This year, a number of neo-Nazi organizations had planned a demonstration in Budapest for August 15, to mark the death of Hitler's deputy, Rudolf Hess. In response, a large coalition of groups planned a "Day of Peaceful Protest against the Far Right". With a week to go, the Budapest police officially banned the neo-Nazi demonstrations, but the Peaceful Protest events still went on.
The Peaceful Protest events were organized by a group called the "Civelek a Szélsőjobb Ellen" Mozgalom (or the Citizens Against the Far Right Movement). The movement is an umbrella group of over 50 civil society organization including anti-Fascists, Jewish organizations, Roma organizations, gay rights groups, green organizations and humanists. The day included music, information tents, and short speeches -- including the one above by Michael.
You can read more (in Hungarian and English) about the day's events on the website linked above or here in PDF (English text near the end). Also, our friend JD, as usual, is on the case: You can find audio (Hungarian) and photos of more of the day's speeches on his blog at http://lmv.hu/redjade.
UPDATE - 3 Sept 09:
After we updated the video above to our blog, Michael's daughter Aishah posted it on her own facebook page. Later, Aishah wrote to Michael to share a comment she had received on the video from a friend on facebook:
Very cool to make the connections between history & contemporary issues, but odd to speak out against Neo-Nazis in Eastern Europe without once mentioning Jews or antisemitism ("Roma, lesbian, gay man, African Muslim..." "racism, sexism, xenophobia Romaphobia"), especially since the far right he speaks against continue to include Jews as targets alongside the ethnic, racial and religious groups listed.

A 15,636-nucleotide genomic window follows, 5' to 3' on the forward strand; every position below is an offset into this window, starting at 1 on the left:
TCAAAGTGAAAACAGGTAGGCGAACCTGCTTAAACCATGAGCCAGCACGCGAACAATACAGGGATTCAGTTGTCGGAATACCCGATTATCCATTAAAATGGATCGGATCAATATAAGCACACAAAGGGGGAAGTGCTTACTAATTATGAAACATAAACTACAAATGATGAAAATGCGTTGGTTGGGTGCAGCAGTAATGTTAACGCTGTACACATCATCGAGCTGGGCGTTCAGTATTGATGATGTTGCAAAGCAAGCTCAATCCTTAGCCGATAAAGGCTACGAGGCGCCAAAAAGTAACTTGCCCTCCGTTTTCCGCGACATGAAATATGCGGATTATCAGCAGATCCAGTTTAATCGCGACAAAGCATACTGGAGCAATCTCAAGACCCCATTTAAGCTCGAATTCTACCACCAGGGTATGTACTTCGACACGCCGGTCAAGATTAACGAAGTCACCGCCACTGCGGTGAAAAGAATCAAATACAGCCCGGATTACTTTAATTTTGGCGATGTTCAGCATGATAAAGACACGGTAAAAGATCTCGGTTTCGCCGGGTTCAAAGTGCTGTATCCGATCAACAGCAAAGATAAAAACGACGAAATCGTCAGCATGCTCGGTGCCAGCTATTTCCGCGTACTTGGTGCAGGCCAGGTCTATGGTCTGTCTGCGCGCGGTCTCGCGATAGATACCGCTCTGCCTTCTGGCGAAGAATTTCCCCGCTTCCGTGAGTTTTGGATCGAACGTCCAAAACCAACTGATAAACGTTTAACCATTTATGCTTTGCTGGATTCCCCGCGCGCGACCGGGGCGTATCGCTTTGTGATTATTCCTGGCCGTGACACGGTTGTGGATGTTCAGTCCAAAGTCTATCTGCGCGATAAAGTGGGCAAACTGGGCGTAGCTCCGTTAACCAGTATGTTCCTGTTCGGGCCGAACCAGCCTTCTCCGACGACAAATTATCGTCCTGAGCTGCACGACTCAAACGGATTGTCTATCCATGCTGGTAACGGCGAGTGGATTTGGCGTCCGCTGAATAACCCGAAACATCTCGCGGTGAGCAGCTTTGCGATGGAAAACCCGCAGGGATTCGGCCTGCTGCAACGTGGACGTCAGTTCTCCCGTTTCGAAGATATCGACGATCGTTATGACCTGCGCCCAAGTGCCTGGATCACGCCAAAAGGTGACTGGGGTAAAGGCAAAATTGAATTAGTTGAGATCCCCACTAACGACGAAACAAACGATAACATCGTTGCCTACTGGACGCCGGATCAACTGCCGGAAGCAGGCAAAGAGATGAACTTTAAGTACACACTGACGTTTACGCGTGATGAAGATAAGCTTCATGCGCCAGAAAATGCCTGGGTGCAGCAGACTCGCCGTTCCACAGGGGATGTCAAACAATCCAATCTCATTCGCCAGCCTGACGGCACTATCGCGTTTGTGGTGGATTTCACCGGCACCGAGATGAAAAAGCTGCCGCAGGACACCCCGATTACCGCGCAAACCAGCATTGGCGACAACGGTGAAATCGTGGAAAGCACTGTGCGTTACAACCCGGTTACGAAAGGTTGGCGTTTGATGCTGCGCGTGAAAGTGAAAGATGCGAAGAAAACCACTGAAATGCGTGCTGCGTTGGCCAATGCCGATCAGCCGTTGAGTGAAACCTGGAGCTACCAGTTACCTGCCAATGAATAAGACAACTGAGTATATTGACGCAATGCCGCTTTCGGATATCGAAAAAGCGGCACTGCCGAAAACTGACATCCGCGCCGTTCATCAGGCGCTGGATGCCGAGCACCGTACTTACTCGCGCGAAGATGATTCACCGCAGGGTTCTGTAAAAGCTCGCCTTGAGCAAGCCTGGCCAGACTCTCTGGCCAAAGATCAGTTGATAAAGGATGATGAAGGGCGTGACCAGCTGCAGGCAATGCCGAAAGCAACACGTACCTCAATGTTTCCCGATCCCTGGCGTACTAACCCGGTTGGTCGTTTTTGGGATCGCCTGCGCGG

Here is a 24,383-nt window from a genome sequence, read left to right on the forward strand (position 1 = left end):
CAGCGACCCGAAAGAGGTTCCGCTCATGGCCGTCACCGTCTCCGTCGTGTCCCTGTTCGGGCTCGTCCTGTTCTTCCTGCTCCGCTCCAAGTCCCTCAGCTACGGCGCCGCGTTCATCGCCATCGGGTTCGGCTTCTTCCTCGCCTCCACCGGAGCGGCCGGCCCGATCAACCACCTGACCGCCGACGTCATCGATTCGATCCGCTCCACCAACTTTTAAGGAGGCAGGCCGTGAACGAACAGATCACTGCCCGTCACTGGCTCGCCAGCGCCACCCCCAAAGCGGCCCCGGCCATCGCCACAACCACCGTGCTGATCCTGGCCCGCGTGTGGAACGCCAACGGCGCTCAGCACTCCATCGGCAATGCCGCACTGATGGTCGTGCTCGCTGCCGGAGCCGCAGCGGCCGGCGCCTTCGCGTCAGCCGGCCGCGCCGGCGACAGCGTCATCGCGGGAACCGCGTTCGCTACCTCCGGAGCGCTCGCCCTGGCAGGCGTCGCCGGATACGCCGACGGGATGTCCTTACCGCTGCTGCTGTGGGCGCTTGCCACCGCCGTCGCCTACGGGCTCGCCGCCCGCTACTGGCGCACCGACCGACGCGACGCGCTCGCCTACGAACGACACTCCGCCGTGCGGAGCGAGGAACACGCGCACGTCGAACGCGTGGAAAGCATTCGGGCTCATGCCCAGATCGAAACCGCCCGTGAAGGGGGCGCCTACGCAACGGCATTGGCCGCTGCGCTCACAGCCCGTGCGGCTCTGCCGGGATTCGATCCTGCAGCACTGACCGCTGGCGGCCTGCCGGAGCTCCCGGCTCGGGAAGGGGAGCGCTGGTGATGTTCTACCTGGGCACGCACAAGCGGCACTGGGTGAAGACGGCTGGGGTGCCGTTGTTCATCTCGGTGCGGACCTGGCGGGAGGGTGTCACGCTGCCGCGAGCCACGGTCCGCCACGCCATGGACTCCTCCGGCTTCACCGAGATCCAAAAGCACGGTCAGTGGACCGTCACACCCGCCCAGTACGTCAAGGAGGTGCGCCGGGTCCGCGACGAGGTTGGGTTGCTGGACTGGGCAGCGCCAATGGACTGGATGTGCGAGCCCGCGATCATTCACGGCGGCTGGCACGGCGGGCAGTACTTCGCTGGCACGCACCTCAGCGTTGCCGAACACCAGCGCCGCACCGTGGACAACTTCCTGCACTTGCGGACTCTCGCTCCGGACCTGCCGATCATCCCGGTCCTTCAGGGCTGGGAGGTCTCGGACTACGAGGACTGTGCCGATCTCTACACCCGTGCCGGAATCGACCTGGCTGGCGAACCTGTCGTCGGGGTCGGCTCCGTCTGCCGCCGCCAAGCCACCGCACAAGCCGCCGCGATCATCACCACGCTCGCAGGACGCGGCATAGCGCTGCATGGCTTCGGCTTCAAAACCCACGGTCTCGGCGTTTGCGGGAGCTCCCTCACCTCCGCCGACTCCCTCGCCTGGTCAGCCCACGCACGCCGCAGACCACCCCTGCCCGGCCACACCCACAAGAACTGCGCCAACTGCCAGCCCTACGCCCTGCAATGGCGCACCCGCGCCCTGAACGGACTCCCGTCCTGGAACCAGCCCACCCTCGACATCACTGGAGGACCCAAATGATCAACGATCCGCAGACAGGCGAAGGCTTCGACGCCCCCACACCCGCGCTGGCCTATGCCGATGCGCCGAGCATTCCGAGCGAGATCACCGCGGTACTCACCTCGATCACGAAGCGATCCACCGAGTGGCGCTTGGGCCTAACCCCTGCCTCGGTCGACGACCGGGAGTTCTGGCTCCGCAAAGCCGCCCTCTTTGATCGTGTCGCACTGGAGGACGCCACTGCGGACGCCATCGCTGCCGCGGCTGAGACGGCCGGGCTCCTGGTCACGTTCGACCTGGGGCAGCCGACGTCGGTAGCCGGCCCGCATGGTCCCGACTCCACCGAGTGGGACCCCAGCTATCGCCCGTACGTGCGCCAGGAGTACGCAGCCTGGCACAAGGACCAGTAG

Aishah's friend was not the first to raise this point. Michael sent the following response to Aishah, who posted it it for her friend.
(Aishah), she is absolutely right. Most of the speech was done while I was speaking and I only had a couple of notes. In fact, I significantly changed my speech right before I spoke because I did not want to just repeat what others had been saying. However, as soon as I left the stage I realized my error--and it was an error.
This is not an excuse but I may have been the only speaker, out of at least 10, who did not mention antisemitism but also the only speaker who mentioned Muslims, LGBT, and Black and Asian folks. This does not excuse my personal omission but please assure your friend that antisemitism was well addressed at the rally.
For those who may be interested, here is some further reading on the attempted neo-Nazi demonstrations: